In 1978, Cliff Ensley ’69, ’70, G’71 had an idea to start his own business and just $2,500 to do it. He was used to taking on challenges—there was no stopping him. Growing up, he struggled with a learning disability—at…
Collaborative Project Investigates Public-Private Partnerships
The average student would be extremely disappointed to receive a D+ on his or her report card, but that’s exactly the grade that infrastructure in the United States has earned from the American Society of Civil Engineers. That score is an average of all public works, including roads, bridges, parks, water systems and even schools.
When the President recently proposed a trillion-dollar plan to repair the nation’s failing infrastructure, he signaled that a significant portion of that plan will rely on something called “public-private partnerships.”
Essentially, public-private partnerships are used to build infrastructure for public use, but are funded and built by private companies. Working together, public bodies (at the local, state or federal level) and private entities share resources and expertise, and commit to an approach where certain risks and rewards are shifted from the public body to the private company. Certain roads, bridges and tunnels that collect tolls to fund their construction and maintenance are a common example of these kinds of projects.
Last year, the College of Engineering and Computer Science and the Whitman School assembled a team of student and faculty researchers to investigate public-private partnerships in the United States with a goal of informing government representatives of the benefits, pitfalls and opportunities.
To do so, the team of undergraduates and Ph.D. candidates led by Sam Salem, professor and chair of the Department of Civil and Environmental Engineering, and Terry Brown, executive director of the Falcone Center for Entrepreneurship, identified the perceived benefits and weaknesses of the partnerships, researched specific projects to determine if those notions rang true, and compiled a quantitative and qualitative comparison of public-private partnerships projects versus traditional design-bid-build projects.
“Students were charged to look into the public-private partnerships as a neutral outside party and come to a conclusion about whether this system is truly beneficial for the public and for our infrastructure,” Salem says.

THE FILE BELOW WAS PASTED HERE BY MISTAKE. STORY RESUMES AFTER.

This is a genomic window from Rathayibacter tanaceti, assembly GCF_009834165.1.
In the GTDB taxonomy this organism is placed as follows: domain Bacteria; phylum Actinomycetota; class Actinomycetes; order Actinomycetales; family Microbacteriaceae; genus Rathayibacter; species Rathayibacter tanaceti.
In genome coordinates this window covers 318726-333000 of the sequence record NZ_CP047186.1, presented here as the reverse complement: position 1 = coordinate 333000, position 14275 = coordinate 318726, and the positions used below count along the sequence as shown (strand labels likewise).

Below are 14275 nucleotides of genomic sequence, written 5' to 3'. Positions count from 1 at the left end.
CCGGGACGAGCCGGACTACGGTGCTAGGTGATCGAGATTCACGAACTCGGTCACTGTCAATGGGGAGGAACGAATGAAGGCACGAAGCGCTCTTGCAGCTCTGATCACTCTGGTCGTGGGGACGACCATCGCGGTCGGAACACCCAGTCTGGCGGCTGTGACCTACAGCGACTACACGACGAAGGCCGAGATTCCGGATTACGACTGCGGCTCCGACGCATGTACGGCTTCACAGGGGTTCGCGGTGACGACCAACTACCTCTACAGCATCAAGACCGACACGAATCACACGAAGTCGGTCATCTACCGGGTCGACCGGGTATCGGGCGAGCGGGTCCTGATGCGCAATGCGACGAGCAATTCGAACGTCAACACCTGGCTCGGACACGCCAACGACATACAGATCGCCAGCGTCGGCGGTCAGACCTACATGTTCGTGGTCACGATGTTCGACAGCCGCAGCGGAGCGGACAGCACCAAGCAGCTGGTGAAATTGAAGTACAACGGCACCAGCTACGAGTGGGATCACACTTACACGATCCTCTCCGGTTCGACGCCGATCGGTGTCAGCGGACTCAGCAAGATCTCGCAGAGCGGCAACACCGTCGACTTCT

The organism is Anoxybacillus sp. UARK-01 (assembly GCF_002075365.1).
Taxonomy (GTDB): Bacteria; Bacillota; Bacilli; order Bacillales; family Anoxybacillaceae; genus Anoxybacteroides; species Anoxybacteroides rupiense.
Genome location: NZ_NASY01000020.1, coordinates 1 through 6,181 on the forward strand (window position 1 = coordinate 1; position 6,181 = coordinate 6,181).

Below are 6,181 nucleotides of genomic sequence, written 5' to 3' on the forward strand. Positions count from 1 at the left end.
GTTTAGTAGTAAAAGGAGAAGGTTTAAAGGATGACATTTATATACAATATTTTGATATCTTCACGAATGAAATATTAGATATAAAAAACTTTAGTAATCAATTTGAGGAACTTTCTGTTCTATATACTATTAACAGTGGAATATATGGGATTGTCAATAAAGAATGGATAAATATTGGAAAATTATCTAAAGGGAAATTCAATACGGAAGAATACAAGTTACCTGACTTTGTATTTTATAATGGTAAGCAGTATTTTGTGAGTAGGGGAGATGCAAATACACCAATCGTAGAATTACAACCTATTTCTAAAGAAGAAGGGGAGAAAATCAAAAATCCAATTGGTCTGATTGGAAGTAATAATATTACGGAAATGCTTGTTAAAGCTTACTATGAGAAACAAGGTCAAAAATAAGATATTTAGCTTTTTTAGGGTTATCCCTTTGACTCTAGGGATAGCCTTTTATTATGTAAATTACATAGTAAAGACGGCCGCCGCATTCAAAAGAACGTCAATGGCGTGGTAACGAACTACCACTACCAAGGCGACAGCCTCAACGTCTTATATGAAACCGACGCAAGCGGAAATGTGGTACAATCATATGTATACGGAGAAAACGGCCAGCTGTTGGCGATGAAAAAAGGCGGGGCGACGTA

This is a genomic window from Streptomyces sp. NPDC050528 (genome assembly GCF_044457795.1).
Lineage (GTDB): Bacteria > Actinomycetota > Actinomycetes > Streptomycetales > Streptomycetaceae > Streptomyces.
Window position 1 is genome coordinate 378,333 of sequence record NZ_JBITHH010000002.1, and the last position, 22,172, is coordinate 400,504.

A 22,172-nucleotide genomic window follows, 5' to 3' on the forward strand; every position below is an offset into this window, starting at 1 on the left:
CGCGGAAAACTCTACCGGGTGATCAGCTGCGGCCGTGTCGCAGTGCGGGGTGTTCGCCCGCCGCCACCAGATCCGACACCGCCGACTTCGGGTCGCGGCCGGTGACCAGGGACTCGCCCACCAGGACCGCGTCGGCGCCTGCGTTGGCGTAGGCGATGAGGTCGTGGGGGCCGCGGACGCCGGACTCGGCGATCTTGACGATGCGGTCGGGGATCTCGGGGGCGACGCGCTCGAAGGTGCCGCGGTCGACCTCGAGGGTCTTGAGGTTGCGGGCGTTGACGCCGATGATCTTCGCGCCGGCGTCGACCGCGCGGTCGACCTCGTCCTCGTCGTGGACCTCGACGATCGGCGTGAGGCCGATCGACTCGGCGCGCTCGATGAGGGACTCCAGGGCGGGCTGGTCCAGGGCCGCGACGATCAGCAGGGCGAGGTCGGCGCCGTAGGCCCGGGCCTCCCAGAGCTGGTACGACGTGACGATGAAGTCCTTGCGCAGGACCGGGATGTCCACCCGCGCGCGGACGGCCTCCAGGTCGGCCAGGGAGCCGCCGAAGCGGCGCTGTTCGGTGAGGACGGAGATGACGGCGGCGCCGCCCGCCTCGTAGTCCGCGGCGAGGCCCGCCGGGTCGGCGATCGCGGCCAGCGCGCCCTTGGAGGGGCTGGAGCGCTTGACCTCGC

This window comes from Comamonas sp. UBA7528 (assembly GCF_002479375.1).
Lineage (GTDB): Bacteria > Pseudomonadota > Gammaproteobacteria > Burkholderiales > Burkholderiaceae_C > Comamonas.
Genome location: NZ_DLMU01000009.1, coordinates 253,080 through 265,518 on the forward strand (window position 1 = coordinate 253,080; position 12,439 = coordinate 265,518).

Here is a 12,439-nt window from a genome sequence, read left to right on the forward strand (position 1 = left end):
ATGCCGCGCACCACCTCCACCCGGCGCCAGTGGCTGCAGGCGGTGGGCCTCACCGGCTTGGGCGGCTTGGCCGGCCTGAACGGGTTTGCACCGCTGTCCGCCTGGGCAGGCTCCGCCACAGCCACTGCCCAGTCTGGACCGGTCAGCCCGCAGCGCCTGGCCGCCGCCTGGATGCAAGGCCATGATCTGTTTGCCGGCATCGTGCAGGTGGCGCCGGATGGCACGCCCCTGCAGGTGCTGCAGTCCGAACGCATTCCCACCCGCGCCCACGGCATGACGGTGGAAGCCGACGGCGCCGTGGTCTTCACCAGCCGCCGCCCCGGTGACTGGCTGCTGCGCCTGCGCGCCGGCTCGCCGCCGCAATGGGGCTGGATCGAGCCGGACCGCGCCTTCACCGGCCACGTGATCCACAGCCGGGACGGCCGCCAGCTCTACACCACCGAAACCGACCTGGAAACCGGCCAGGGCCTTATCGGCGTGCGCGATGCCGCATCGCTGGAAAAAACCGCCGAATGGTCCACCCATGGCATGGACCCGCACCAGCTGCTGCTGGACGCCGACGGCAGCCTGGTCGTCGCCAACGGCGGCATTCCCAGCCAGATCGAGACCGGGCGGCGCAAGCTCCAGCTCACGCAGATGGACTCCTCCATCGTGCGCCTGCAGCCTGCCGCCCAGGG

As detailed in their comprehensive report, they found that public-private partnerships infrastructure projects in the United States have a significantly greater likelihood of meeting schedule and cost requirements when compared to conventional approaches. However, the success of such projects is highly dependent on key factors, including political commitment, favorable and complete value-for-cost analysis, supportive local and state legislation, the accurate assumption of interest rates and other key financial parameters.
“These partnerships are not ideal for all projects, but they are a good option for big projects,” Salem says. “We found that they are particularly well-suited for transportation, hospitals, schools and water systems.”
Beyond the relevant findings of the effort, the experience itself has been extremely valuable to the students involved.
“Working on this team has provided us with invaluable experiences and exposure to industry professionals who have helped accelerate our understanding of public-private partnerships,” says civil engineering major Adam Higginbotham ’17. “When I joined the team, I was unfamiliar with the delivery method. However, after our research, I’ve become a strong advocate for its future deployment within the United States. With increased understanding and political support, I believe that public-private partnerships can be the platform we need to meet infrastructure needs here in the U.S. by delivering on schedule, on budget projects.”
The initial project team included: Scott Girouard ’16 (Whiting Turner); Song He ’15, G’18; Higginbotham (Turner); and Jackson Honis ’16 (Skanska).
A new team is continuing this research initiative with a focus on empirical project data analysis. It includes: Teo DeLellis ’19 (Turner); Ben Ferro ’17 (Turner); Jeff Feirstein ’17; Cain Goode ’17 (Skanska); Song He G’17; Higginbotham; Jay Polakiewicz ’17; Katherine Racanelli ’17; Bryan Schnapper ’19 (Turner); Anna Tallarini ’17 (Turner); and Dominik Weber ’17.
“The beauty is that students are gaining valuable skills that are setting them up for success in their careers. For example, during the course of their investigations they communicate with senior executives of construction companies. We’ve seen them develop to the point that they are even comfortable respectfully correcting and pushing back on key points to these high-level industry experts,” explains Brown. “Most of the graduating students have already secured great jobs because of the skills they’ve honed over the course of this project.”
As our country’s plan to “raise our grades” on infrastructure develops, it will be revealed just how big a role public-private partnerships will play. Brown and Salem and their students will continue to provide valuable insight into how this method can be implemented beneficially.
“This is the contracting method of the future. It’s done well in Europe and Canada. If we apply it properly in the U.S., we can gain the same benefits,” says Brown. “There is huge opportunity for Syracuse University to set the standards for deploying this new concept, and we are uniquely qualified to do so.”